How To Gather Just The Facts From Pesticide Labels

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When it comes to using pesticides, being able to read and interpret the information on a pesticide label is very crucial. The pesticide label is the information that is printed on or attached to the pesticide container, and this information can be divided into the following four categories:

I. Safety information: This section contains information related to child hazard warning, signal word, statement of practical treatment, and hazards to humans and domestic animals.

II. Environmental information: This section contains information related to environmental hazards.

III. Product information: This section contains information related to use classification, brand/trade name, ingredient statement, net contents, US Environmental Protection Agency (EPA) registration number, EPA establishment number, name and address of manufacturer, formulation, physical or chemical hazards, and limited warranty and disclaimer.

IV. Use information: This section contains information related to directions for use, and storage and disposal of the product.

This article aims to help pesticide applicators understand the information contained within the safety, environmental, product, and use sections of the pesticide label.

→Click here to see the pesticide label for Safari 20SG® (dinotefuran, Valent Professional Products), which has been included with this article to help better understand the information presented in this article.

Also, the pesticide label for Mustang Max EC® (FMC Agricultural Products) has been included with this article to help with answers to the CEU Series 37 questions. →Click here to view the Mustang Max EC label.

I. Safety information

Please refer to page 1 of the Safari 20 SG® label for this section.

(a) Child Hazard Warning: the front section of each pesticide label bears the statement “KEEP OUT OF REACH OF CHILDREN”. This is to prevent poisoning in children, a major cause of injuries in children.

(b) Signal Word: Often indicated in large text size, the signal word indicates the level of toxicity of a pesticide to humans upon ingestion (when swallowed). The signal word is based on the entire contents of the pesticide product and not just the active ingredient or product components that affect the pest. Signal words can be of the following types:

i. DANGER along with the word POISON/PELIGRO or DANGER alone labeled pesticides are highly toxic. The oral lethal dose is a few drops to a teaspoonful.

ii. WARNING/AVISO labeled pesticides are moderately toxic, and the oral lethal dose is a teaspoon to an ounce.

iii. CAUTION labeled pesticides that are slightly toxic, with oral lethal dose of one ounce to one pint or one pound.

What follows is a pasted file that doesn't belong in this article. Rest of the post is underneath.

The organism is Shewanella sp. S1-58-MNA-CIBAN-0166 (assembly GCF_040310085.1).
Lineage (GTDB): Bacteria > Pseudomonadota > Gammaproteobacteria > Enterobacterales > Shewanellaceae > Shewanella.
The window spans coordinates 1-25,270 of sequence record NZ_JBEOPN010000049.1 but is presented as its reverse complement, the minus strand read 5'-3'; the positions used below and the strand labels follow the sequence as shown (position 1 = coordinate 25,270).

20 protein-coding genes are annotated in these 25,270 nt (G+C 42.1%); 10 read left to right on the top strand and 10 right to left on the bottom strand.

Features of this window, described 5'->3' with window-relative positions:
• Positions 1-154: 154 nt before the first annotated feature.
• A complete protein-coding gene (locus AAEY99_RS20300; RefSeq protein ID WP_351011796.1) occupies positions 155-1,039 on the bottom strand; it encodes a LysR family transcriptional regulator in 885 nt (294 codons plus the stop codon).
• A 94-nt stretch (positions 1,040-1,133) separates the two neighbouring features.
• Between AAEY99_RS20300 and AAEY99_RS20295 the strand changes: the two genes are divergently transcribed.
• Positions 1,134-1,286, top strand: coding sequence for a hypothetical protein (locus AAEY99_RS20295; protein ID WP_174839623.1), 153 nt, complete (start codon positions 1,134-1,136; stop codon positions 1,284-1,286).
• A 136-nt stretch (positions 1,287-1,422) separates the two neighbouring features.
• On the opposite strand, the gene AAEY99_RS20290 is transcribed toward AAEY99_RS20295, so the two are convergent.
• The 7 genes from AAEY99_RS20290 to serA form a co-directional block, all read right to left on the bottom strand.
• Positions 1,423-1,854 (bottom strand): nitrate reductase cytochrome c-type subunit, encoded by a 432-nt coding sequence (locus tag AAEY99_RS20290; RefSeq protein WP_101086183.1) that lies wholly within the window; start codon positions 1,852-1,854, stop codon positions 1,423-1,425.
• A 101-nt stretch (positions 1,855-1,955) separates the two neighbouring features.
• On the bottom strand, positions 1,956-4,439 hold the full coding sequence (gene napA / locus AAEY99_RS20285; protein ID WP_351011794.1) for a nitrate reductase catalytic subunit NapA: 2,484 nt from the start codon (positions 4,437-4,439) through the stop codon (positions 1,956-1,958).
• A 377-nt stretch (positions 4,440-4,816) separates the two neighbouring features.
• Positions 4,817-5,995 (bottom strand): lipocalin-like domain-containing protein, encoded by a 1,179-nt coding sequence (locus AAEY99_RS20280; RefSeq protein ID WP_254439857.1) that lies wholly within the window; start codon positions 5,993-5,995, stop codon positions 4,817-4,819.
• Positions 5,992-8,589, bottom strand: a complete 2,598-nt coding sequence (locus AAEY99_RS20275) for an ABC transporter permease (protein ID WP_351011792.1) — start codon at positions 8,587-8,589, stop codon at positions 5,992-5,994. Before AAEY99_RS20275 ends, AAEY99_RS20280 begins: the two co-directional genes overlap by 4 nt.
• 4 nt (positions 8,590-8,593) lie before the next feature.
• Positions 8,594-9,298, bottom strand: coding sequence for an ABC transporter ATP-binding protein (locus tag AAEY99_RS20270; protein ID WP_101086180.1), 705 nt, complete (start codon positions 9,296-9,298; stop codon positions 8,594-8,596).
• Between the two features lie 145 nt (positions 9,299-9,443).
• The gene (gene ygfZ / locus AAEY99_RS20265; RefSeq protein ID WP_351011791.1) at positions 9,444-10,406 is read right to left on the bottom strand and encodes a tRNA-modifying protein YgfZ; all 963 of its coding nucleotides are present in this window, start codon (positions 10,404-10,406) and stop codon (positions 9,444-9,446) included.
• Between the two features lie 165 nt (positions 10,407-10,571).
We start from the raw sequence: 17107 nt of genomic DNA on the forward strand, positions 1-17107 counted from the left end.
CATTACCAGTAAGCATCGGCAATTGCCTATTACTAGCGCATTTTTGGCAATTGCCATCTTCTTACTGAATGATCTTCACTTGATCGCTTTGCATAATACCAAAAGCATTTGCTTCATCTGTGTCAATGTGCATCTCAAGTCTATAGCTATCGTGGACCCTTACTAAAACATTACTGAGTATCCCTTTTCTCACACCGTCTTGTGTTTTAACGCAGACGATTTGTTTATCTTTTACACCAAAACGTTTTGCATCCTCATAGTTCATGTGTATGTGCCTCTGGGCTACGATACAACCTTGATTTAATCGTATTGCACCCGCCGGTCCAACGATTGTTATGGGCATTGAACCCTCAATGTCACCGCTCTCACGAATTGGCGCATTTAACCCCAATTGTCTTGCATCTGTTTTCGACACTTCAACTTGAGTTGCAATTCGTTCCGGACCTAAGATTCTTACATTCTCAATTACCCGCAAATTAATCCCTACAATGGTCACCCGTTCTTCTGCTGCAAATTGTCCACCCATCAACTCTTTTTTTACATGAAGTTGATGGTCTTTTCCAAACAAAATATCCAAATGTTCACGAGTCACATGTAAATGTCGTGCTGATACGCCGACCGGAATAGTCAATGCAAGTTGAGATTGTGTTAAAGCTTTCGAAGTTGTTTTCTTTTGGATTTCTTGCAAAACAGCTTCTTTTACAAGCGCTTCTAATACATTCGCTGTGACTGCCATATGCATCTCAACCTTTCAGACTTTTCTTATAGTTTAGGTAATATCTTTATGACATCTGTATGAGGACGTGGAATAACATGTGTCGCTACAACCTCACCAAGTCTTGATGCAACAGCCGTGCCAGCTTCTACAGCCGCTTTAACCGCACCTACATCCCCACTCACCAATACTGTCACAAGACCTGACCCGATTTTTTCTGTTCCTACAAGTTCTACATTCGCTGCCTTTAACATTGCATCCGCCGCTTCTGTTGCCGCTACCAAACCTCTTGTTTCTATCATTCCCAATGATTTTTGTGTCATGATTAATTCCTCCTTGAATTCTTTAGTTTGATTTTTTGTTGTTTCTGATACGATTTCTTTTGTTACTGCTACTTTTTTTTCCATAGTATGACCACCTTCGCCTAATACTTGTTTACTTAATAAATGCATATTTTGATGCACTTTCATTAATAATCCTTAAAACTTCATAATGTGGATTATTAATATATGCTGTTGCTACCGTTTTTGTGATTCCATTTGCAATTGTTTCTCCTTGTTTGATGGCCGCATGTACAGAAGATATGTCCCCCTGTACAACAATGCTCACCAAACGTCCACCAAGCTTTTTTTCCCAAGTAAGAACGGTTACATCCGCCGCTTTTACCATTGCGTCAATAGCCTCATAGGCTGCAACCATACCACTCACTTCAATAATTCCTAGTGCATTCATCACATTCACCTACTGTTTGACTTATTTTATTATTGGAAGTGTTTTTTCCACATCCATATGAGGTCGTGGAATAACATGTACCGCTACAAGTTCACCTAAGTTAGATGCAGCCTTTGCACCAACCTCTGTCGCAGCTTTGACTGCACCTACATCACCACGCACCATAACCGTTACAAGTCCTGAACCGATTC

iv. CAUTION labeled pesticides that are relatively non-toxic, with oral lethal dose over one pint or one pound.

The level of toxicity decreases as you go from DANGER to CAUTION relatively non-toxic.

The signal word for Safari 20SG® is CAUTION.

(c) Statement of Practical Treatment: This section provides the information for antidotes and treatment to medical personnel treating a pesticide poisoning victim.

(d) Hazards to Humans and Domestic Animals: This section of the label provides the precautionary statements which indicate the specific hazards, routes of exposures, and precautions to be taken to avoid injury to humans and domestic animals.

The Safari 20 SG® label has the following statement for this section: “Harmful if swallowed or absorbed through skin. Causes moderate eye irritation.”

(e) Personal Protective Equipment: This section of the label provides specific information about the type of protective clothing that needs to be worn during handling, mixing, or applying the product.

II. Environmental Information

Please refer to pages 1 and 2 of the Safari 20 SG® label for this section.

(a) Environmental Hazards: In this section the label provides the information about the potential hazards and the precautions needed to prevent injury or damage to the environment.

Example of environmental hazard statement from the Safari 20SG® label: “This pesticide is toxic to shrimp.”

Aparna Gazula is a commercial horticulture agent at the UF/IFAS Alachua County Extension service in Gainesville.

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2 comments on “How To Gather Just The Facts From Pesticide Labels

  1. Tracey Moehling

    My husband and I took Series Test #37 on 4-11-12. Unfortunately, I did not print out the results page you emailed to me and now AOL has decided to delete all mail over 30 days old. Could you please resend our results? Our pesticide license numbers are: Robert E. Moehling- PV 9647 Tracey Moehling – PV28677 Thank-you.